a later DK antbird painting, but you get the idea. Shazzam!
I first became aware of Debby Kaspari (then Debby Cotter) when a bitchin' antbird illustration, lush with color and strong of drawing, showed up in an issue of Bird Watcher's Digest, the magazine my husband edits, and the whole family publishes. I remember, in fact, where I was standing when I opened the issue and saw the double-page spread--in the old production room where there were little waxed lines of type stuck to everything. It was that long ago. Probably 1992, because we weren't married yet. And my head snapped back, because nothing computed. How could I have missed her? Who WAS this woman who could paint antbirds so beautifully, and why didn't I know her name and her work before Bill did? I whirled around and accosted my editor husband-to-be. "Who did this? Who is she? How did you find her?"
He started talking, and I gathered little scraps out of the cascade of words. I remember hearing "painter" and "sculptor" and "bluegrass banjo player" and "she's in a band" and then my eyes rolled back in my head and lemons came up where my eyeballs should be like a cartoon slot machine and I remember thinking, "Oh, great. He's going to fall in love with this fabulous California mystery girl who paints antbirds, just like he fell in love with me when I started painting for BWD and then what??"
Well, that didn't happen, probably because I'd met him in person first, and I gradually got used to the idea that there was this painter/draftsman/sculptor/musician out there and then she sent Bill a CD, "Heart's Desire" of her San Francisco bluegrass band, The All Girl Boys,
and the picture of the beautiful brunette in the middle "all dipped in girl dip," as she put it, set me back another couple months...but I eventually got over it. And despite my Leonine fragility we became friends, fast friends and she came out to visit us in Ohio and we threw a summer music party in her honor and Debby played bitchin' banjo breaks on tunes like "Don't Fear the Reaper." This is a song which, having always made her own music instead of blowing out her ears to rock like the rest of us, she had never heard. Bill and I still marvel at that. And I loved her, as I knew I would.
As the Internet slowly loomed up and infiltrated our lives I could keep up with Debby's doings on her web site. I got to see her every now and then, twice, in fact, at the Leigh Yawkey Woodson Art Museum's "Birds in Art" show. Here we are, having our pictures taken in Wisconsin with dear friend, pastel artist Cindy House.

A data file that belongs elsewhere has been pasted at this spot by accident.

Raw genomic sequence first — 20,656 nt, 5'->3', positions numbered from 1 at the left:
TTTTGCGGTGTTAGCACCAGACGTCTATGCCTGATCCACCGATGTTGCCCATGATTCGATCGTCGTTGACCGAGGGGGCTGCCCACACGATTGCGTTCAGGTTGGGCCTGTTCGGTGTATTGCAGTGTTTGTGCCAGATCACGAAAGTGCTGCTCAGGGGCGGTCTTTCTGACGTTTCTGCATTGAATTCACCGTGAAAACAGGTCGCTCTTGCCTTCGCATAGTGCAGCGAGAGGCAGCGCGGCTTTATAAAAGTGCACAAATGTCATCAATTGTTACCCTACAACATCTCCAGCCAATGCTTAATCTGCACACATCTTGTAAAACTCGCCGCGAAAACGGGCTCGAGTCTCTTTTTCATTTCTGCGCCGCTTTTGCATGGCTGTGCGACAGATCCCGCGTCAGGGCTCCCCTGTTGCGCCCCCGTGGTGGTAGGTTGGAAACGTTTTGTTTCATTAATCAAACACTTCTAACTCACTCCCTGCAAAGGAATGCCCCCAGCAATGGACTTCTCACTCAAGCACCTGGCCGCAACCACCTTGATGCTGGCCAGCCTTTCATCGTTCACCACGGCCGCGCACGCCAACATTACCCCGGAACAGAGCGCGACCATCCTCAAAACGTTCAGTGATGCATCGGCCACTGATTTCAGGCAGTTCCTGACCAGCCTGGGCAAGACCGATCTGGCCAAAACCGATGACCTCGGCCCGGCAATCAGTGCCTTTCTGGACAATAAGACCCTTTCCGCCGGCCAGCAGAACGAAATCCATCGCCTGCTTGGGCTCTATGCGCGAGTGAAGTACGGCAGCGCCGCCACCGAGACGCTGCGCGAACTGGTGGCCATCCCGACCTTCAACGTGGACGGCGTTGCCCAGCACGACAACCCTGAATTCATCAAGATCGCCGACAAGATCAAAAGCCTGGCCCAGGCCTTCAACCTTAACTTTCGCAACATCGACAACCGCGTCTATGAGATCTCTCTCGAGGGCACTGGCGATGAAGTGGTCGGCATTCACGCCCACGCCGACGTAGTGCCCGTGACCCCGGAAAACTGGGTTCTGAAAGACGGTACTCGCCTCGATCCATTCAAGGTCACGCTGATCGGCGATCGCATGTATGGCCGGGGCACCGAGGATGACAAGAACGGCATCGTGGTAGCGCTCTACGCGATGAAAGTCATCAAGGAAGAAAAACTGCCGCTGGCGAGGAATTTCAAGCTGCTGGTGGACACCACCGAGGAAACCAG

She's painted a bunch of covers for Bird Watcher's Digest--a mockingbird in moonlight; a rufous hummingbird staring a long-eared owl in the face; a painted bunting on cannas; three rubythroats in bougainvillea... We invited her out for an Artist's Gathering at our place and she was enfolded into the loving and supportive arms of our bird-painting artist friends. The emails fly thick and fast, with jpegs, and we pass critiques and praise back and forth through the electrons. We are connected, and we share each other's victories and sorrows alike. Debby's drawings and paintings always take my breath away. I would love to be able to draw like that.
So here's a little gallery, because I know it's hard to draw yourself away to another web site. I've dragged these off debbykaspariart.com. Go there for more.
Macaws over a giant ceiba tree. Pastel and graphite.
Orange-chinned parakeets, demolishing mangoes. Pastel and graphite.
Petersham, Massachusetts. Watercolor, plein air (done on the spot).
Did I mention Debby also teaches plein air drawing?Well, she does. Just another thing she does I'd be scared stiff to try.
Get a load of her line.
Wild turkeys, from life.
Furnariids, antbirds, honeycreepers, swallow tanagers...she's drawing so fast and furiously that she draws one bird over another. From life, Peru.
Coati studies. Deb's mammals just blow me away. Has she got the beady-eyed squint down or what?
Buttress roots, drawn on site. Just another of the things that scares me about Deb. She can sit for two days in one spot and produce something like this. We have to be careful when we're hiking because she might plop herself down and pull out her sketchbook and get all lost in tree roots or bark and then we'd have to bring her water and sandwiches until she'd recorded every last beautiful convolution.
Like the bark of this cottonwood in Oklahoma last month. She kind of murmured when she saw it and started walking toward it.
And before Tim and I knew it she was hugging that tree and I grabbed my camera because candid photos of actual tree huggers are rare.